2) Some of the characters in my books will have both a mother and a father. But some will have just a mother or just a father.  And some will have two fathers or two mothers.  Love is love.

3) I will include women firefighters and male nurses. Some dad’s will stay home, and some mothers will be managers.   My characters will enjoy activities based on their interests, not on their genders.

4) Some of my characters will have physical or developmental challenges. Some may be in wheelchairs and some may use service animals.

5) One of my next books deals with bullying and gender roles. I feel strongly that villainizing a bully does not belong in early chapter books.  My stories will allow for change, self-realization, sincere apologies and healed relationships.

As writers, we have a responsibility to our readers. And our stories must embody our commitment to diversity, now more than ever.

Thank you.

CRUEL TO BE KIND, WRITER VERSION

As a fiction writer, I know that I must put my main character through a series of life trials. The protagonist must suffer.   The reader wants someone to root for, someone with an indomitable spirit.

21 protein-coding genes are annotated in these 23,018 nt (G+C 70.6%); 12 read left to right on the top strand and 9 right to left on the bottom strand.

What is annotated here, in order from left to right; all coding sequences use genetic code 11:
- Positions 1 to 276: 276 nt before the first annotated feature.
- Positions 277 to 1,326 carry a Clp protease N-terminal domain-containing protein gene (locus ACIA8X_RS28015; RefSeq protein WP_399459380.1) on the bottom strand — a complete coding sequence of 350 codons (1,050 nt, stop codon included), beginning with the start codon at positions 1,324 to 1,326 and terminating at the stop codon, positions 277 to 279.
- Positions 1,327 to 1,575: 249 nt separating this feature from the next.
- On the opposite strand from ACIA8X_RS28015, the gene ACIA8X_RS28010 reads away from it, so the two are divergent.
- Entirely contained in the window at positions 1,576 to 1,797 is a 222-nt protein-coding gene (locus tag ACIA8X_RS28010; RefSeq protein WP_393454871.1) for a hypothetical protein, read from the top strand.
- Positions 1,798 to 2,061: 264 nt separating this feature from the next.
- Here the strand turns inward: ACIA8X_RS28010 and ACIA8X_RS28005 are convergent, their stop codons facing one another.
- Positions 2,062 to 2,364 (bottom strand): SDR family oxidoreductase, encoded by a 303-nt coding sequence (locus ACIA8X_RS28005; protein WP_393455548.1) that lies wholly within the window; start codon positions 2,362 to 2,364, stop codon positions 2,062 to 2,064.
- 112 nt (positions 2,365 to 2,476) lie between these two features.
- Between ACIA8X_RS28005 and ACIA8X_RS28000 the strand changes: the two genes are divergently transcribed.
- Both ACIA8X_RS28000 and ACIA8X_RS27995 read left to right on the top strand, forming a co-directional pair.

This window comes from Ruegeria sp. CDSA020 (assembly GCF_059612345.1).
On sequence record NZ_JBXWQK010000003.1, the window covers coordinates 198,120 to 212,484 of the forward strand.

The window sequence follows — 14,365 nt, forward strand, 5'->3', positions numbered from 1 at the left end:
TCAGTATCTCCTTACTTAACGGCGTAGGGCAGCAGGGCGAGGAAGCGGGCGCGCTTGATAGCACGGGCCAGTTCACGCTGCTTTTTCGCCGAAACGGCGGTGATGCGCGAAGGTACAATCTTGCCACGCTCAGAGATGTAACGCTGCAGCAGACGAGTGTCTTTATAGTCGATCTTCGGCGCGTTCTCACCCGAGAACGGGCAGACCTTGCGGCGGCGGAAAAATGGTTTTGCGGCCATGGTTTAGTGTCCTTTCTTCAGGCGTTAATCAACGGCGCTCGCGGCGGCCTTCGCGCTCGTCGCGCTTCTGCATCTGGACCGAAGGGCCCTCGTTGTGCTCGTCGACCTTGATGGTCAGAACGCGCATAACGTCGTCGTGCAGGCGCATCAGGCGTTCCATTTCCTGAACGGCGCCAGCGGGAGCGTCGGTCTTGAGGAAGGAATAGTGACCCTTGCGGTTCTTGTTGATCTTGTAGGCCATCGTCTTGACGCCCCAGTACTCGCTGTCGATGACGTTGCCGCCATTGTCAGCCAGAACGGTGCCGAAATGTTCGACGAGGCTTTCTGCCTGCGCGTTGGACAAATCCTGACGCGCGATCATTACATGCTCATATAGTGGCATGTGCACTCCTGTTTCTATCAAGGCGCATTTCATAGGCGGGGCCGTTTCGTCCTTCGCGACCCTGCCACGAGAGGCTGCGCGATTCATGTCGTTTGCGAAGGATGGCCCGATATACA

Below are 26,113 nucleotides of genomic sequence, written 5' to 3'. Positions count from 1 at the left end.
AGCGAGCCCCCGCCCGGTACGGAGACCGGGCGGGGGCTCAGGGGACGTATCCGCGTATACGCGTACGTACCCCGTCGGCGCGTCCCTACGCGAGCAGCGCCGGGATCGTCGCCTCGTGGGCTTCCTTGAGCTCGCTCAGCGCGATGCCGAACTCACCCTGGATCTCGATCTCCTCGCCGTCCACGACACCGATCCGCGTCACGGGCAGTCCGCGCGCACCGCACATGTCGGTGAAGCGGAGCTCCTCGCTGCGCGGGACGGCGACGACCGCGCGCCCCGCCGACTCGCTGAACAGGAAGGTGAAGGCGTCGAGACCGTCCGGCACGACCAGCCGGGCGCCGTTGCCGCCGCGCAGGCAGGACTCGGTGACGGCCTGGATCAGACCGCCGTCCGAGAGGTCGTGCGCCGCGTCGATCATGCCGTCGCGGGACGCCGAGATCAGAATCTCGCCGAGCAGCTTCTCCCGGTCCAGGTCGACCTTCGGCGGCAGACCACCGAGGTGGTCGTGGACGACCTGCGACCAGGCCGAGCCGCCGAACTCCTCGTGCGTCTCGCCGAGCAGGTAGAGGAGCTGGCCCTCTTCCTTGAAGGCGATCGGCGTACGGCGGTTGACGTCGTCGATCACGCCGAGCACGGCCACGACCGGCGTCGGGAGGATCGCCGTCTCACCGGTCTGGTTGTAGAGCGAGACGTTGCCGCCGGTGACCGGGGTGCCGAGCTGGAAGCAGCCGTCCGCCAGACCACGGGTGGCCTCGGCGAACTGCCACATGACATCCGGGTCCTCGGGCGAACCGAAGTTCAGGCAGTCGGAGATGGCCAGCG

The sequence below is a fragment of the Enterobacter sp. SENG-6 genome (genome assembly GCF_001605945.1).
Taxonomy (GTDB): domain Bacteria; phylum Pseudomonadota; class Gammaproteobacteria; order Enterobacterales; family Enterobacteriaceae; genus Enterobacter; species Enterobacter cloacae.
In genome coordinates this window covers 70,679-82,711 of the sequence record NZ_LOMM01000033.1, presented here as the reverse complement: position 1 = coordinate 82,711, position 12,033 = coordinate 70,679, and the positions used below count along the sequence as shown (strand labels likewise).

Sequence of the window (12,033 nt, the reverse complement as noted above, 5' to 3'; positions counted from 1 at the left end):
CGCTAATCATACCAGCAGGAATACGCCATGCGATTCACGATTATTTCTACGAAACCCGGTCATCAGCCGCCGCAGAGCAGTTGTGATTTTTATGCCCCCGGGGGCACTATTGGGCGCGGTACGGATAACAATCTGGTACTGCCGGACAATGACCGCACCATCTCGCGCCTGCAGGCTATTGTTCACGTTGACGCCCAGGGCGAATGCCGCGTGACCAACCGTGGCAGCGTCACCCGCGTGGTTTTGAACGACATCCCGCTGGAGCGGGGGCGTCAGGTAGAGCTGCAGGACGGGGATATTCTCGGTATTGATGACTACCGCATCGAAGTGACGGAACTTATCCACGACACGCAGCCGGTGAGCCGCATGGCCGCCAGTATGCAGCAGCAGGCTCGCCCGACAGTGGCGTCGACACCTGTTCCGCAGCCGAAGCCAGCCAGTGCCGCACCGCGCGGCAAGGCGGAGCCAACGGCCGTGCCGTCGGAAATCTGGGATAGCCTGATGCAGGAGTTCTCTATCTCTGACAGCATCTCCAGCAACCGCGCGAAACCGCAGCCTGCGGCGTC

As I write for children, I need to remind myself that the protagonists in early chapter aaaaaaaaaaaaaaaaaaaaaaaaaaaaaaaaheidi-spyribooks must also face difficulties, foes and hardships.   And the conflict must escalate into a moment of crisis.  Think of your favourite children’s book .  I guarantee is it chockfull of challenges.

Mother-Me and Writer-Me had to come to terms with my need to make an eight year old girl miserable, lonely, stressed and exhausted. Those of us who write know how real our characters can feel to us. But the biggest mistake that any writer can make is to make everything easy-peasy for our characters.

 

Writer-Me understood how the aaaaaaaaaaa-clovers-luckcharacter grows through challenges, whether the challenge be a school bully, a house fire or the death of a beloved pet. But the Mother-Me wants to coddle my heroine, give her good grades and prevent her from stepping into the messy dog poop of life.

I am so very grateful that I was given the opportunity to rework my story. Writer-Me told Mother-Me that my character is strong enough to experience loneliness, fatigue, failures and frustrations.  Her  growth  and perseverance made my happily ever after all the more meaningful.